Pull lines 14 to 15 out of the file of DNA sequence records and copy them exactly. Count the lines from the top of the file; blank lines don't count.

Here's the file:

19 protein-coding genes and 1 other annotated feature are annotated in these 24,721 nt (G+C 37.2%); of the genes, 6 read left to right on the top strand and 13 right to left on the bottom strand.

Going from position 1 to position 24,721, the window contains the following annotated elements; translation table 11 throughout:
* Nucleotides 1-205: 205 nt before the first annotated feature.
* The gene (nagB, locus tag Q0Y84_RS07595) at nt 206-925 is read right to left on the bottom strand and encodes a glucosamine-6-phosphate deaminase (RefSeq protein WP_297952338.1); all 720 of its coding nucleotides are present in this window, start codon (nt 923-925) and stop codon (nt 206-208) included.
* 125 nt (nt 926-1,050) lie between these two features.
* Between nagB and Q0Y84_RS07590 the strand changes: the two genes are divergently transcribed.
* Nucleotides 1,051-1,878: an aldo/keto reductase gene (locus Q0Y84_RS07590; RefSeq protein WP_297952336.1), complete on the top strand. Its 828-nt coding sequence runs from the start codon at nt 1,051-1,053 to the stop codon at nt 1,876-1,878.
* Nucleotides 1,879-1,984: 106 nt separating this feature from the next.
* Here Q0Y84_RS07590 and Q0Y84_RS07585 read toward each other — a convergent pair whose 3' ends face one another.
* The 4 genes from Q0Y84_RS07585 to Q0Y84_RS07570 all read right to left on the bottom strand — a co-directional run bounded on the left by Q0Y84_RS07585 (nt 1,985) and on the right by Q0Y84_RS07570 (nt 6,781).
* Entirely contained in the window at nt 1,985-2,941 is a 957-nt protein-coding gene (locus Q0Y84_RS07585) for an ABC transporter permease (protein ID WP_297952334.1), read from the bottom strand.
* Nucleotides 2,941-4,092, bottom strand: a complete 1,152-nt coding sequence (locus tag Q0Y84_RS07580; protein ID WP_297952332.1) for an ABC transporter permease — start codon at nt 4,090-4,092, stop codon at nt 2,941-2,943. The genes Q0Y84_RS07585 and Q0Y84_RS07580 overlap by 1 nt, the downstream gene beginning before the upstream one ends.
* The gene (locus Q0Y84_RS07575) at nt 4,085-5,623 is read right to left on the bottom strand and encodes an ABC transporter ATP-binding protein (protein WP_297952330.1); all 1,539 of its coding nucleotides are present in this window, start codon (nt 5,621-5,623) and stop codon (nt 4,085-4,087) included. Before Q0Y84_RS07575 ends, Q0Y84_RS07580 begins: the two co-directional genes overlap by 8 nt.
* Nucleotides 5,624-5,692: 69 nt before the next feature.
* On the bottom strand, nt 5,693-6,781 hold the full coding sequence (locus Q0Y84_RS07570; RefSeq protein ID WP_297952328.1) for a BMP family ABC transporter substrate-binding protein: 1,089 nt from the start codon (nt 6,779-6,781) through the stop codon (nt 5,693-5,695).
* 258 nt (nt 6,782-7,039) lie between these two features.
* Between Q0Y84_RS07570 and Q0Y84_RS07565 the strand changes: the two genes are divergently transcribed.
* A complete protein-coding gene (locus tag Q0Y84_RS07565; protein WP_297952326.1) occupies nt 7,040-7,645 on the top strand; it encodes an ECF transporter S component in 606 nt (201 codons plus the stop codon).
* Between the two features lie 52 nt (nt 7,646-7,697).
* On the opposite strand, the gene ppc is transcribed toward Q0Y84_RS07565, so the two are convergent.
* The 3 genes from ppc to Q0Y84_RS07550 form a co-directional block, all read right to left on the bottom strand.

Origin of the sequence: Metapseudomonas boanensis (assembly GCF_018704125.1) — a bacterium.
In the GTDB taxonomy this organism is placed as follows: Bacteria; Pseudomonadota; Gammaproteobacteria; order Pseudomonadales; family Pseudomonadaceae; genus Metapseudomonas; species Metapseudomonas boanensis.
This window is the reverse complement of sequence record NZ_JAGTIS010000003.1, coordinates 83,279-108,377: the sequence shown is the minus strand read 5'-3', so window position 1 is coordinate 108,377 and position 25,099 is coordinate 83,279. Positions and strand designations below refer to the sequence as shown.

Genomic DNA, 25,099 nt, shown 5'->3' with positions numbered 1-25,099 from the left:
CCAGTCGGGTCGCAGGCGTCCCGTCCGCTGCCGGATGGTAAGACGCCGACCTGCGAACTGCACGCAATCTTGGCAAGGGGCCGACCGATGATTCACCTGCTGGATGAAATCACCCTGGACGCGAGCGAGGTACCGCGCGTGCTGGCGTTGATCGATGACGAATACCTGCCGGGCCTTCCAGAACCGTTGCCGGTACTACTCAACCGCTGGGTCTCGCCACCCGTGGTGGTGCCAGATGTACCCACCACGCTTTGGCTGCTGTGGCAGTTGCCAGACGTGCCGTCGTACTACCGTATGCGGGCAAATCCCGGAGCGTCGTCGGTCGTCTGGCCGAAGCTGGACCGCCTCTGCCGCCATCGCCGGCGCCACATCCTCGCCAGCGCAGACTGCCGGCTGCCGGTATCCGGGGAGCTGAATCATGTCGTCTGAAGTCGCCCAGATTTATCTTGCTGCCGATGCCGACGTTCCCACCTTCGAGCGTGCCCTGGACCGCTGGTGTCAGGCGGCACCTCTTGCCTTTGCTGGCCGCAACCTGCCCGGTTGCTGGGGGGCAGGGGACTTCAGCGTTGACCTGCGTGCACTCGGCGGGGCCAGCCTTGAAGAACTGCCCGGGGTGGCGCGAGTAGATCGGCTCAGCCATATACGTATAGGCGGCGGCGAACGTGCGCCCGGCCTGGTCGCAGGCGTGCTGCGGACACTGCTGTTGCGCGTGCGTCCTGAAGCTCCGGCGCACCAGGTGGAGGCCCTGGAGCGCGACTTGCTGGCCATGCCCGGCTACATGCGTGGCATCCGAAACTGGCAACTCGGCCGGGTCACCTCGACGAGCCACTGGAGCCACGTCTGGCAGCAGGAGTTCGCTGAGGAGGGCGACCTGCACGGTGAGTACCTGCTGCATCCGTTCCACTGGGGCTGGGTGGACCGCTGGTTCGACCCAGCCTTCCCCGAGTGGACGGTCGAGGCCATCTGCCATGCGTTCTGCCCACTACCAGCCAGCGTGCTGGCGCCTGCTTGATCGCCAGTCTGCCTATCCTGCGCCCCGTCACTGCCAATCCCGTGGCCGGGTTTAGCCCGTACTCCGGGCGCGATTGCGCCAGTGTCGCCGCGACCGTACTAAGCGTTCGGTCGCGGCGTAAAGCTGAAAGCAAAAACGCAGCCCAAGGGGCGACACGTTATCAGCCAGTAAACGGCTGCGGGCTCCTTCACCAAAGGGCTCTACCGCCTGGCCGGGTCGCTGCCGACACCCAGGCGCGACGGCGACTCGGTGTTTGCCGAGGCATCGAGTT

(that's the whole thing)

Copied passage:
* Nucleotides 5,624-5,692: 69 nt before the next feature.
* On the bottom strand, nt 5,693-6,781 hold the full coding sequence (locus Q0Y84_RS07570; RefSeq protein ID WP_297952328.1) for a BMP family ABC transporter substrate-binding protein: 1,089 nt from the start codon (nt 6,779-6,781) through the stop codon (nt 5,693-5,695).